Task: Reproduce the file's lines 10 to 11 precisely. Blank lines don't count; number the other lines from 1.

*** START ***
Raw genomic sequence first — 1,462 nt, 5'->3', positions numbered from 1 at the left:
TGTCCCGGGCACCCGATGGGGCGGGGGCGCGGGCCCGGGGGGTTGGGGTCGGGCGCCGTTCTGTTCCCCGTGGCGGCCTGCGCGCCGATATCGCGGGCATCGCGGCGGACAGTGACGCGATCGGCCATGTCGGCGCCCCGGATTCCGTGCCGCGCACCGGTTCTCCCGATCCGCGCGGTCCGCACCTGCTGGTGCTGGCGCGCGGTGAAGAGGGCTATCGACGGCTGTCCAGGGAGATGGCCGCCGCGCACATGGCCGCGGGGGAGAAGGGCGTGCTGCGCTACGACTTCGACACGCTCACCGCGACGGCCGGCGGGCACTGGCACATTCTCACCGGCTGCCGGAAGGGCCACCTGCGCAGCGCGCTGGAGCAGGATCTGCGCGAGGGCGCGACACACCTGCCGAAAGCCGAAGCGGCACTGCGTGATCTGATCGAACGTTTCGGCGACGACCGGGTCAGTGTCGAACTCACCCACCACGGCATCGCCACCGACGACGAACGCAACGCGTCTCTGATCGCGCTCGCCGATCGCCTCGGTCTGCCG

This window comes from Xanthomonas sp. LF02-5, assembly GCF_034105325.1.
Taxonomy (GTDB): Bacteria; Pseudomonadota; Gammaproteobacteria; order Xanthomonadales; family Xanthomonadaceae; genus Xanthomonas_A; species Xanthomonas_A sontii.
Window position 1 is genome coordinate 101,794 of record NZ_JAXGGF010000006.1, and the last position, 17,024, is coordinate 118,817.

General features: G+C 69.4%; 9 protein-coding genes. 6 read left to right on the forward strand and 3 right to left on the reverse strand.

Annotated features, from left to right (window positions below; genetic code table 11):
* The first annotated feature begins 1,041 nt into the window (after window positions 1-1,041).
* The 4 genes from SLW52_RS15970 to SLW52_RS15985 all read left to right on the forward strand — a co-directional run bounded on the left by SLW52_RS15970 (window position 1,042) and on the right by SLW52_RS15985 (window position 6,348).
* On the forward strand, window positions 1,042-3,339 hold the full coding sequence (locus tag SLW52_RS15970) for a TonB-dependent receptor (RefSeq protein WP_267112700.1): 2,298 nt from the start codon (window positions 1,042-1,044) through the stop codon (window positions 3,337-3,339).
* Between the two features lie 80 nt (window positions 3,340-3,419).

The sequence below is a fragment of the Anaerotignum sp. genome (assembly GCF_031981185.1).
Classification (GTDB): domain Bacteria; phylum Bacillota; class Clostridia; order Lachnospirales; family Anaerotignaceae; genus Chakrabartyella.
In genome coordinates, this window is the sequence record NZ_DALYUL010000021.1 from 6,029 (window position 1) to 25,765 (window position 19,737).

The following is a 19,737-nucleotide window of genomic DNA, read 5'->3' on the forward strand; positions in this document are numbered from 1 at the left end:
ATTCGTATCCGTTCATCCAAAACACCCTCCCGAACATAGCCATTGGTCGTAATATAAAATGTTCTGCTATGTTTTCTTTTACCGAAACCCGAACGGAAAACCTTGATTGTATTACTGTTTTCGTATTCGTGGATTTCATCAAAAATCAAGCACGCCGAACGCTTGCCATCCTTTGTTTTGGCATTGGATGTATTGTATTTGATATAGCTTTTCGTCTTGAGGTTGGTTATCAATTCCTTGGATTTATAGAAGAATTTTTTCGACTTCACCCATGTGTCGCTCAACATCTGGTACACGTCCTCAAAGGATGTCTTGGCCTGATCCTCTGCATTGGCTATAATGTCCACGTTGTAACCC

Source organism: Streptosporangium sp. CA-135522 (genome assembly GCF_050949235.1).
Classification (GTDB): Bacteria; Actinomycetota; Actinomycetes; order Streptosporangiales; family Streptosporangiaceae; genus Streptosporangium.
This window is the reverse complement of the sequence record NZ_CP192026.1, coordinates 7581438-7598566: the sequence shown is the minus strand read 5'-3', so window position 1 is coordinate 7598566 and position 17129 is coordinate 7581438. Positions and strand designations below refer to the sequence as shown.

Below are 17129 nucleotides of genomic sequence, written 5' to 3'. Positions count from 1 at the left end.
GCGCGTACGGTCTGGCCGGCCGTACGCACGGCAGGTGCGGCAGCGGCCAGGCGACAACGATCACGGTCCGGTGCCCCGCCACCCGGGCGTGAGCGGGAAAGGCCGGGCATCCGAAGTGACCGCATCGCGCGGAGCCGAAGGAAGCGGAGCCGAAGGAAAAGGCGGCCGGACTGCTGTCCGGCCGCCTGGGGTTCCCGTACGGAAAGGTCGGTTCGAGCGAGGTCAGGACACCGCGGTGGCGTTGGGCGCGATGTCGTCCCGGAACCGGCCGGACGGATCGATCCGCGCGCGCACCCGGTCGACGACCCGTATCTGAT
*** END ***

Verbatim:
* On the forward strand, window positions 1,042-3,339 hold the full coding sequence (locus tag SLW52_RS15970) for a TonB-dependent receptor (RefSeq protein WP_267112700.1): 2,298 nt from the start codon (window positions 1,042-1,044) through the stop codon (window positions 3,337-3,339).
* Between the two features lie 80 nt (window positions 3,340-3,419).